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First to perform 9 rings with a head pedestal balance – Italo Medini (1943)

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First to flash 10 rings – Francis Brunn (1947)

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Francis Brunn – 10 Rings

First to qualify 10 rings – Anthony Gatto

First to flash 11 rings – Albert Petrowski (1963)

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First to flash 12 rings – Anthony Gatto 1993 (While Albert Lucas was credited with a 12 ring flash in 1984, no video was recorded of him achieving this feat until after Gatto’s 1993 recording.)

First to flash 13 rings – Albert Lucas (2002)

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First duo to pass 15 rings – Tony Pezzo and Partik Elmnert (2010)

First to pass 18 rings (flash) – Rudolf Levitskiy and Victor Teslenko (2008) Click here to see video.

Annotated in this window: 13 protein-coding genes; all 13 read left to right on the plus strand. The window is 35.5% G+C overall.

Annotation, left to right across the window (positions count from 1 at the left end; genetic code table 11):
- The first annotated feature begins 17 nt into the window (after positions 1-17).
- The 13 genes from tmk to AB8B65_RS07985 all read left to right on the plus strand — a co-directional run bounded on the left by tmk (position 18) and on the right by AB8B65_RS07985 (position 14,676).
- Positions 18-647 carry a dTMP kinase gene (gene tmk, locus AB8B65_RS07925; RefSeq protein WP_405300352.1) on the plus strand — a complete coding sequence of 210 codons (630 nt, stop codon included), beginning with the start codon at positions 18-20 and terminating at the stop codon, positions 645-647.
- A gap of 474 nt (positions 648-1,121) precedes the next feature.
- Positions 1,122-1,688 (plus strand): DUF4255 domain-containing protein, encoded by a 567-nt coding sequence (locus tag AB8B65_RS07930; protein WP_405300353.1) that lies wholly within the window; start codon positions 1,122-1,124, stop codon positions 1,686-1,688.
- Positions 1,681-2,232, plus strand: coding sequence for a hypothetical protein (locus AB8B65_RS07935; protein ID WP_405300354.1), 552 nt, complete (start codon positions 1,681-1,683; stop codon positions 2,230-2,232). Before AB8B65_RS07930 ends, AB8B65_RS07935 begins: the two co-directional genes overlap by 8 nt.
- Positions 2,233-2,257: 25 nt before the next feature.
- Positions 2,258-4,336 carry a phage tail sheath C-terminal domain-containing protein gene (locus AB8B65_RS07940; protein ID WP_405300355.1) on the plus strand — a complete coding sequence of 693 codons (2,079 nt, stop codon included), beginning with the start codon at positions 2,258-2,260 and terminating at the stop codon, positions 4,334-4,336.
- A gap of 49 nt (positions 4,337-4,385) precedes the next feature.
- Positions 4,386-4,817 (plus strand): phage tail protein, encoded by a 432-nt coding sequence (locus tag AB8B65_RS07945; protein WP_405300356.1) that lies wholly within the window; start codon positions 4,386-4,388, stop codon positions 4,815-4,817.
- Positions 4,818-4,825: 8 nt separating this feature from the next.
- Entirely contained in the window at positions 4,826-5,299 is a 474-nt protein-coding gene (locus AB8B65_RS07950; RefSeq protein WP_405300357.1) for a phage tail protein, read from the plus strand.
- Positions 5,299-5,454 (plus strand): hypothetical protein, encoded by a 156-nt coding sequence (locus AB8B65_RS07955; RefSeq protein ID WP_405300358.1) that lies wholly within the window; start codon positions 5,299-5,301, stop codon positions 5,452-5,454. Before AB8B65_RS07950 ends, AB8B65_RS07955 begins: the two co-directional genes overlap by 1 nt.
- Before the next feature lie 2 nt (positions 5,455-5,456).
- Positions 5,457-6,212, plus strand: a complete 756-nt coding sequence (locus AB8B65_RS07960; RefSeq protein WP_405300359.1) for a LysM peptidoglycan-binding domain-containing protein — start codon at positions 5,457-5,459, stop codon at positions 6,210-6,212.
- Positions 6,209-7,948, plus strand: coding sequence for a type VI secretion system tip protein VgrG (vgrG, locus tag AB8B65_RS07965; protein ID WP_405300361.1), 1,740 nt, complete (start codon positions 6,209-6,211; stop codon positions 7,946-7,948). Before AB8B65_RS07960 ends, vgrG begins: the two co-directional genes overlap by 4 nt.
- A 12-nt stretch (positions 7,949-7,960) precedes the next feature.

MISCELLANEOUS JUGGLING FIRSTS

First to do a blind / scorpion kick – Gene Adams (1908)

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First tramp juggler – Jim Harrigan (1890s)

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Jim Harrigan

First talking juggler – Jim Harrigan (1890s)

First talking juggling duo – Derenda and Breen (1897)

First to mouth juggle table tennis balls – Willi Ballidini (1940)

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Willi Balladini

First to mouth juggle 5 table tennis balls – Gran Picaso (Francisco Tebar Saez) (1967)

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El Gran Picaso

First to do five diabolos high – Tony Frebourg (2007)

First to do five diabolos low – Robin Spinelli (2011) Click here to see video.

First to do a pirouette with five diabolos – Tony Frebourg (2010)

First to do eat the apple – Charles Carson (1920s) It has been estimated that he ate around 60,000 apples on stage during his career.

First to do bouncing hats – Paul La Croix (Paul Murphy) (≈1895)

Paul La Croix

Paul La Croix

First to do a half pirouette while juggling 3 clubs – Edward Van Wyck (≈1890)

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Edward Van Wyck

First to do boomerang hats – Harry Barrett (≈1900)

First to do single pirouettes with cigar boxes – Woodrow (Peter Elliott ) (1950)

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Woodrow

First to do multiple pirouettes with cigar boxes – Rudy Schweitzer (1960)